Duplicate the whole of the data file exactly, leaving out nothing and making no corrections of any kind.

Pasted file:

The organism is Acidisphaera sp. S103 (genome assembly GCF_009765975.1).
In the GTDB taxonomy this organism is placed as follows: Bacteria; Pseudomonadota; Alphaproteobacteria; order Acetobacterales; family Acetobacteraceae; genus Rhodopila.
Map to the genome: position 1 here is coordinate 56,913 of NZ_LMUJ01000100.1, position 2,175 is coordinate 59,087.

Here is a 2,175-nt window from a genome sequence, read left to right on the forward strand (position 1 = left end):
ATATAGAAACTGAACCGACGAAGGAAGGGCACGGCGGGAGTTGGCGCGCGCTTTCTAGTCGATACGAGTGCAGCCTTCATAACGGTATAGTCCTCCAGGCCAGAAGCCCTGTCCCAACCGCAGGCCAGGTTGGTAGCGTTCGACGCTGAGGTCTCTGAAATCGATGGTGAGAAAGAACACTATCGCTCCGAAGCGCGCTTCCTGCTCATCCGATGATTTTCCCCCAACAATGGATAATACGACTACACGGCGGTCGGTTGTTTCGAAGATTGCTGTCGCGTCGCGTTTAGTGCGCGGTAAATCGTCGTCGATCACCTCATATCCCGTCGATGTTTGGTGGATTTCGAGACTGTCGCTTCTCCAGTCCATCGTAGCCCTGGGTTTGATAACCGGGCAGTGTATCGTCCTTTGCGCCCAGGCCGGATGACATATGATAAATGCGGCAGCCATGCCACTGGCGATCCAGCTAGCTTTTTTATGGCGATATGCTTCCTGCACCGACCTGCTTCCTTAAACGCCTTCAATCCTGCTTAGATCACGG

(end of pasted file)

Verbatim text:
The organism is Acidisphaera sp. S103 (genome assembly GCF_009765975.1).
In the GTDB taxonomy this organism is placed as follows: Bacteria; Pseudomonadota; Alphaproteobacteria; order Acetobacterales; family Acetobacteraceae; genus Rhodopila.
Map to the genome: position 1 here is coordinate 56,913 of NZ_LMUJ01000100.1, position 2,175 is coordinate 59,087.

Here is a 2,175-nt window from a genome sequence, read left to right on the forward strand (position 1 = left end):
ATATAGAAACTGAACCGACGAAGGAAGGGCACGGCGGGAGTTGGCGCGCGCTTTCTAGTCGATACGAGTGCAGCCTTCATAACGGTATAGTCCTCCAGGCCAGAAGCCCTGTCCCAACCGCAGGCCAGGTTGGTAGCGTTCGACGCTGAGGTCTCTGAAATCGATGGTGAGAAAGAACACTATCGCTCCGAAGCGCGCTTCCTGCTCATCCGATGATTTTCCCCCAACAATGGATAATACGACTACACGGCGGTCGGTTGTTTCGAAGATTGCTGTCGCGTCGCGTTTAGTGCGCGGTAAATCGTCGTCGATCACCTCATATCCCGTCGATGTTTGGTGGATTTCGAGACTGTCGCTTCTCCAGTCCATCGTAGCCCTGGGTTTGATAACCGGGCAGTGTATCGTCCTTTGCGCCCAGGCCGGATGACATATGATAAATGCGGCAGCCATGCCACTGGCGATCCAGCTAGCTTTTTTATGGCGATATGCTTCCTGCACCGACCTGCTTCCTTAAACGCCTTCAATCCTGCTTAGATCACGG